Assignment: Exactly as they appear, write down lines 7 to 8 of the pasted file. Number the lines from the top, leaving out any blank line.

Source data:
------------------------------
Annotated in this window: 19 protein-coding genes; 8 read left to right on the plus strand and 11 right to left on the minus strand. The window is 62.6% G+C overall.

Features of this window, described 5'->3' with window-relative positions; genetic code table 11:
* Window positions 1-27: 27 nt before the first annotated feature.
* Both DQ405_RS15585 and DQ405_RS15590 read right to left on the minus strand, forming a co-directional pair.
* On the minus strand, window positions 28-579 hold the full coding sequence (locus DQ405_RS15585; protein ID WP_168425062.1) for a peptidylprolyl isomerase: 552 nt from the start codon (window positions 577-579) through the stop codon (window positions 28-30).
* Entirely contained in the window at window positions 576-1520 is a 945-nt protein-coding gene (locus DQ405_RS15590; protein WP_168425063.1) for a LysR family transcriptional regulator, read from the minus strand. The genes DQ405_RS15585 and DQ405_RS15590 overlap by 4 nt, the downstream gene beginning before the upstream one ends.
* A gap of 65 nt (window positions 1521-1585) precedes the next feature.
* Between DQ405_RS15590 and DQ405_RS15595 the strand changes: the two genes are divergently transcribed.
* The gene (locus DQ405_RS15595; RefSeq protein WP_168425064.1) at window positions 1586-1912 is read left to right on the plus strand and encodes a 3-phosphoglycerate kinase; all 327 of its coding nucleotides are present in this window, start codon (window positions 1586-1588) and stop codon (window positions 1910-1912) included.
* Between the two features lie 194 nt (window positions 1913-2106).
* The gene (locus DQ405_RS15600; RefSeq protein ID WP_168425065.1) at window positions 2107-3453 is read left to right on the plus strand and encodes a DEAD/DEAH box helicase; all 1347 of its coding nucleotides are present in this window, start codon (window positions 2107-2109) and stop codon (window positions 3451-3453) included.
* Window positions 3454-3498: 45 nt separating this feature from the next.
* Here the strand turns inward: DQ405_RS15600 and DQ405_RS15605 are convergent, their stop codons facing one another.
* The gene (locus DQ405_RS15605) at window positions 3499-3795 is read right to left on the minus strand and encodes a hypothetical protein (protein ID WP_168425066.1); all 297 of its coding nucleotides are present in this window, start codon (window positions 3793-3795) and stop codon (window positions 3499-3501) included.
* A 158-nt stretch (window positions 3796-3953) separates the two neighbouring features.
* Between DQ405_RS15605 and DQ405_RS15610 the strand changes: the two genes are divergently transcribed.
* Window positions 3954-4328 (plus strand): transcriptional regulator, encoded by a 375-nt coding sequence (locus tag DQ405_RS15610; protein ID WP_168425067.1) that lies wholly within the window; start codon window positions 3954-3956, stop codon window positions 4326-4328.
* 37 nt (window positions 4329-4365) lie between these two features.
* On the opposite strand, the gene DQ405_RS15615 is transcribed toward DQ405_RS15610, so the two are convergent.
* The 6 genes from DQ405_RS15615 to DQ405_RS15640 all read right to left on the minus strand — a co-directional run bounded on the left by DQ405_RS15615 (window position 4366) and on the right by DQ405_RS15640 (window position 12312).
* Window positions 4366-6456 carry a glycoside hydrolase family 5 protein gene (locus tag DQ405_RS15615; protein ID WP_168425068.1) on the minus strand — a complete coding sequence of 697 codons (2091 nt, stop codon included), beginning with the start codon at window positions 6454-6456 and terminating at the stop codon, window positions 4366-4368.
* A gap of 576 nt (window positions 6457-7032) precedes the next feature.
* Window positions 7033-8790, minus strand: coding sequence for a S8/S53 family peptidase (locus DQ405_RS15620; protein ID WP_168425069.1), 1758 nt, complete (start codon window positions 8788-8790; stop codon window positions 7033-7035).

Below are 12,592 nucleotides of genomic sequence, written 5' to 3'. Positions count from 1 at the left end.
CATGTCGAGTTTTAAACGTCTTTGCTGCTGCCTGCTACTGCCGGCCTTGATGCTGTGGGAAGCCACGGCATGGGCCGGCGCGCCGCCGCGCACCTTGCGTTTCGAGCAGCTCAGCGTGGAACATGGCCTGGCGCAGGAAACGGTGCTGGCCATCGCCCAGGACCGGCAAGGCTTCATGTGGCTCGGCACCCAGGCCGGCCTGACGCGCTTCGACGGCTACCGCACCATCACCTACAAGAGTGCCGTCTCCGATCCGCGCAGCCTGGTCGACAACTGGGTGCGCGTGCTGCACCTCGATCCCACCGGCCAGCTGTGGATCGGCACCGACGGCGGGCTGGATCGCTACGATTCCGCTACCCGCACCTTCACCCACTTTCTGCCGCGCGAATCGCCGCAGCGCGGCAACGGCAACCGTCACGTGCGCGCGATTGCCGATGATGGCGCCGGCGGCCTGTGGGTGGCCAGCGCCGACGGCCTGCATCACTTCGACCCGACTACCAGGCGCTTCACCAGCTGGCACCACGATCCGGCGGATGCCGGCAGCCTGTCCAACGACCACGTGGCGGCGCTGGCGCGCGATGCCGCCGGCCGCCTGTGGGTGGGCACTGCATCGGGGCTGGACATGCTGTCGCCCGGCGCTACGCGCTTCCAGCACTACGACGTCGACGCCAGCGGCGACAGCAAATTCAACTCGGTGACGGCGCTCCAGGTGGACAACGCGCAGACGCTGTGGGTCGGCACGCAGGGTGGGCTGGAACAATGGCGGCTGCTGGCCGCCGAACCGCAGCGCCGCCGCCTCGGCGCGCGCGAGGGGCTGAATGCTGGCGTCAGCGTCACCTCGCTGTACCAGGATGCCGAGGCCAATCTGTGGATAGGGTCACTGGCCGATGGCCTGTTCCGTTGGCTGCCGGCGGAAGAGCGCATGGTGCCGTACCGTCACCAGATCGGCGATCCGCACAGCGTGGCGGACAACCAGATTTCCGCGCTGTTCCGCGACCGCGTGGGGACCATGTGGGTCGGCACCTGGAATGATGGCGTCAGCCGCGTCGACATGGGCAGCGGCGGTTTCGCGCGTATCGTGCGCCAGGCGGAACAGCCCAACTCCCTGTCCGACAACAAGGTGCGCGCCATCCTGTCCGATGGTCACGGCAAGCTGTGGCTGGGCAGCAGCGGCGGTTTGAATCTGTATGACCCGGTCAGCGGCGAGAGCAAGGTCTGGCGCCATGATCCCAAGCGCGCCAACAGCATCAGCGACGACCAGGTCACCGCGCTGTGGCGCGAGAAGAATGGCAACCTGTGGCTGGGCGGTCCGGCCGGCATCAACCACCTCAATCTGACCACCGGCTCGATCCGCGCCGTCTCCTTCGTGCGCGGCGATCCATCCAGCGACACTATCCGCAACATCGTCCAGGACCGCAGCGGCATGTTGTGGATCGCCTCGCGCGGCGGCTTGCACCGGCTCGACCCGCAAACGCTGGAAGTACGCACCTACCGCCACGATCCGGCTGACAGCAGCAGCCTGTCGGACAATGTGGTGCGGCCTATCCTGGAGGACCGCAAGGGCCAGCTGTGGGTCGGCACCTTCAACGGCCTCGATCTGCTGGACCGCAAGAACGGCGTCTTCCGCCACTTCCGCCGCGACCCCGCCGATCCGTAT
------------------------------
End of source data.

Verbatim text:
* A gap of 65 nt (window positions 1521-1585) precedes the next feature.
* Between DQ405_RS15590 and DQ405_RS15595 the strand changes: the two genes are divergently transcribed.